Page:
More often than not we indulge and get overwhelmed by these limiting beliefs or as Thich Nhat Hanh says,” we water the seeds of our own suffering.” The end result is we end up hating ourselves. But what if these voices were trying to help us in some way?
That may sound crazy, but really, consider it for a moment. What if these negative and limiting voices were looking after our best interest?
A while back I wrote the blog Neuroplasticity, Gratitude, and Your Mental Health: Food for Thought and thousands of people viewed it and were reminded of the really powerful effects of counting blessings over burdens.
This made me think of two critical elements that can help shape our happiness and success.The first is proactively looking at what it is we actually want in life. The second is looking at a key element that can help prime our minds toward the happiness and success we are looking for.
The places we work and the people we surround ourselves with are likely not trying to put mindfulness at the forefront of their lives. We’re also looking for that perfect quiet time to sit, stand or lie down and practice intentionally, paying attention to the present moment with fresh eyes. Sometimes we get restless, agitated, bored or begin to doubt ourselves that we can ever truly be mindful and so we reactively avoid it.
The following is a quote by the 15th century Indian poet Kabir that I love to bring up again and again because it gets underneath these obstacles and drops us into mindfulness.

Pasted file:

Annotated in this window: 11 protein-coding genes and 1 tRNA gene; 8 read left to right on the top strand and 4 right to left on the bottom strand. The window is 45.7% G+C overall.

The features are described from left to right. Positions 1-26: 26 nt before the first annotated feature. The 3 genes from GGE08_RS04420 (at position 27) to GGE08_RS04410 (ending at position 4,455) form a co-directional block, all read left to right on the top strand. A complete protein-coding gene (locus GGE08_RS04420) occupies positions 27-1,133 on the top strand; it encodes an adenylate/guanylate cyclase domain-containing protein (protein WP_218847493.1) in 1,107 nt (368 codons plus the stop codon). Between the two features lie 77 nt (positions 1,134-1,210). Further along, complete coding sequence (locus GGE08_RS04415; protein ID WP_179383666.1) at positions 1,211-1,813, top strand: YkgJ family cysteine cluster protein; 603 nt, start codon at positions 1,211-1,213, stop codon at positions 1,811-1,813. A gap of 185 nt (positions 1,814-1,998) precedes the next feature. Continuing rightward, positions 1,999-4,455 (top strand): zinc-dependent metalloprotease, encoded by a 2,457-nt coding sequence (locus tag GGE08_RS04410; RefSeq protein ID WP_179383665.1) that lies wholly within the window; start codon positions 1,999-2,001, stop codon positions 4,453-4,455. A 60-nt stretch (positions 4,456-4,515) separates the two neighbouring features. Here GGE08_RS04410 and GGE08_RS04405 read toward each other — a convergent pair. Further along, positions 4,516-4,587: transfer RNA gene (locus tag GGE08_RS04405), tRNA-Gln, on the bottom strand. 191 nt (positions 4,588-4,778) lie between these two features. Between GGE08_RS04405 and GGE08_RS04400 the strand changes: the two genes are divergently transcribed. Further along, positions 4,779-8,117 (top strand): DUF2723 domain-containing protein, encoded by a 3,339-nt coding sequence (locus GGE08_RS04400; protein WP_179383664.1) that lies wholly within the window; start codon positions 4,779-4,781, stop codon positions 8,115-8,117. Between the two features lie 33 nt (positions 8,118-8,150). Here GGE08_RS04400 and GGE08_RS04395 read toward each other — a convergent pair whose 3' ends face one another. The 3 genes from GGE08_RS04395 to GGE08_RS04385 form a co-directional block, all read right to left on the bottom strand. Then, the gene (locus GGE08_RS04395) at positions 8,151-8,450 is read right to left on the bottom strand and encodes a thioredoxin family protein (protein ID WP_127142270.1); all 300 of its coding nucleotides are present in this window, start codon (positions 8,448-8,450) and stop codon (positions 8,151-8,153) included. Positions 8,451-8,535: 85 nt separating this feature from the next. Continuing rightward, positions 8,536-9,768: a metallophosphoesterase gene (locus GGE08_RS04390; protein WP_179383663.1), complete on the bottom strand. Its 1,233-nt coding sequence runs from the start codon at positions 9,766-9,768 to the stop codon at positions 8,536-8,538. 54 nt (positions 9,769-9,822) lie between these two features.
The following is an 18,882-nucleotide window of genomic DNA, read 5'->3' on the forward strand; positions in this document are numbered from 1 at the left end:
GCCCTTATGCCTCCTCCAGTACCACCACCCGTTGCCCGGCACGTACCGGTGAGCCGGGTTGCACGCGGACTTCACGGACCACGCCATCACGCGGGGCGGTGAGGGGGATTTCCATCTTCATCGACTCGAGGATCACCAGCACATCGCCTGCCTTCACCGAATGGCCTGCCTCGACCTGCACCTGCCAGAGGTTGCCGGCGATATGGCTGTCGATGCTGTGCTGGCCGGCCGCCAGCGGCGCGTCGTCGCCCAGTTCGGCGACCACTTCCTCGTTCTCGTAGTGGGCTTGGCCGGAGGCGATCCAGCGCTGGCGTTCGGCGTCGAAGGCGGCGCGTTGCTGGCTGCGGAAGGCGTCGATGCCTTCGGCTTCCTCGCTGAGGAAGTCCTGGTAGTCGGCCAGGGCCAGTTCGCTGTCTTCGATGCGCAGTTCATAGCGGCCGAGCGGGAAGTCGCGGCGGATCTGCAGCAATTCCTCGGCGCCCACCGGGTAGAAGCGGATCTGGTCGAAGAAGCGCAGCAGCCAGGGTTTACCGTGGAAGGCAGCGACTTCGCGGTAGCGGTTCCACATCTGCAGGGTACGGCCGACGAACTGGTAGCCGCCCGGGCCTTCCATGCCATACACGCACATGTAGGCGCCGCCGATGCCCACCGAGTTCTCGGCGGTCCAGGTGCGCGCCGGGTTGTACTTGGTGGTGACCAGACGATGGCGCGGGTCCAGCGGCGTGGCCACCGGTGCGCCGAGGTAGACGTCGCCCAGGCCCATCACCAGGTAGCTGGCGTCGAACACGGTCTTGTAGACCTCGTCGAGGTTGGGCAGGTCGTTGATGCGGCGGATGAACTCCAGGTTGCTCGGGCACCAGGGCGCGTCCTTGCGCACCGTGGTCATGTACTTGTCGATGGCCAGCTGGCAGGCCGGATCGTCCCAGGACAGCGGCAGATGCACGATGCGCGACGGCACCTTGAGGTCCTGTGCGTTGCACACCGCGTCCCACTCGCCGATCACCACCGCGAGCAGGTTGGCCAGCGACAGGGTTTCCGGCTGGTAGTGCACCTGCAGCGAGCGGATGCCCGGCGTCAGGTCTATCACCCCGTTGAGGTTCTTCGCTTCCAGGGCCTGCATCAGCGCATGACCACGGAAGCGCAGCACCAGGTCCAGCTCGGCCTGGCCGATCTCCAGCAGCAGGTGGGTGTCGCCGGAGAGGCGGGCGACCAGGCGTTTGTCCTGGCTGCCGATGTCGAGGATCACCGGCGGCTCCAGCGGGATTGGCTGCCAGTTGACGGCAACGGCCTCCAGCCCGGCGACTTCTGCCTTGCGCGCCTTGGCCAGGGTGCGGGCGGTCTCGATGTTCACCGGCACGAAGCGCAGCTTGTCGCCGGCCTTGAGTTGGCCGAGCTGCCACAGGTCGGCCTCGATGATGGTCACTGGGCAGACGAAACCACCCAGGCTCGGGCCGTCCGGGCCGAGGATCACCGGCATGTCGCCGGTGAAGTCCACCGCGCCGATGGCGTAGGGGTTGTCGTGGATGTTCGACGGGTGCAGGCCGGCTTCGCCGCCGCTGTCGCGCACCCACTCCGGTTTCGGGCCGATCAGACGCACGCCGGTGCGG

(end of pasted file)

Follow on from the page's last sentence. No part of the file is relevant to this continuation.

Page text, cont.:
What’s the first thing that comes to your mind when you think of the term “Mindful Recovery?”
Is it Addiction? Trauma? Depression? Or maybe something else?
Maybe it’s all of those things, but I’m going to pose this moment to be a time to look back on the last year and ask yourself, “What afflictions have I suffered this year that I am in recovery for?” Maybe this last year you let stress get the best of you? Maybe your relationship slipped this past year as you got roped into more television programs or Facebook addictions. Maybe you did slip into abuse with drugs, alcohol, sex, work, or overly accommodating people in life who abuse you.
What’s going to be different in the coming hours, days, weeks and months ahead?
Perhaps the simplest path is to make the intention an awareness of the moments you get sucked into these destructive behaviors that you want to change. In this space of awareness we draw a second intention which is to get curious about what the feeling is that you’re trying to escape from.
I think where we make our greatest error is when we make those resolutions that say, “I’m going to go the gym more, meditate more, start playing guitar or bring the romance back.” This jumps the gun. There are so many steps that occur before taking action with any of these things. There’s already a built up resistance to them and to skip over that is a recipe for failure.
What if these changes you wanted to make were couched in less immediacy? It’s helpful to actually understand what going on with the auto-pilot that lives within each one of us.
Here’s 7 steps to get underneath the hood and give yourself the change of making real change last:
A couple weeks ago I highlighted a therapist in Los Angeles named Stan Friedman who had a story of how he broke free from the auto-pilot of negative thinking and into a space of choice and possibility. I want to open this up as an opportunity for people to send me stories of mindfulness that can show the rest of us how it has had a practical impact on a particular event or their lives.
I will choose from them from time to time to post on Mindfulness and Psychotherapy to help give insight to the rest of us of how mindfulness can be practically applied for our health and well-being.
Of course those that get chosen can also send me a link that I’ll include in the post where people can learn more about them.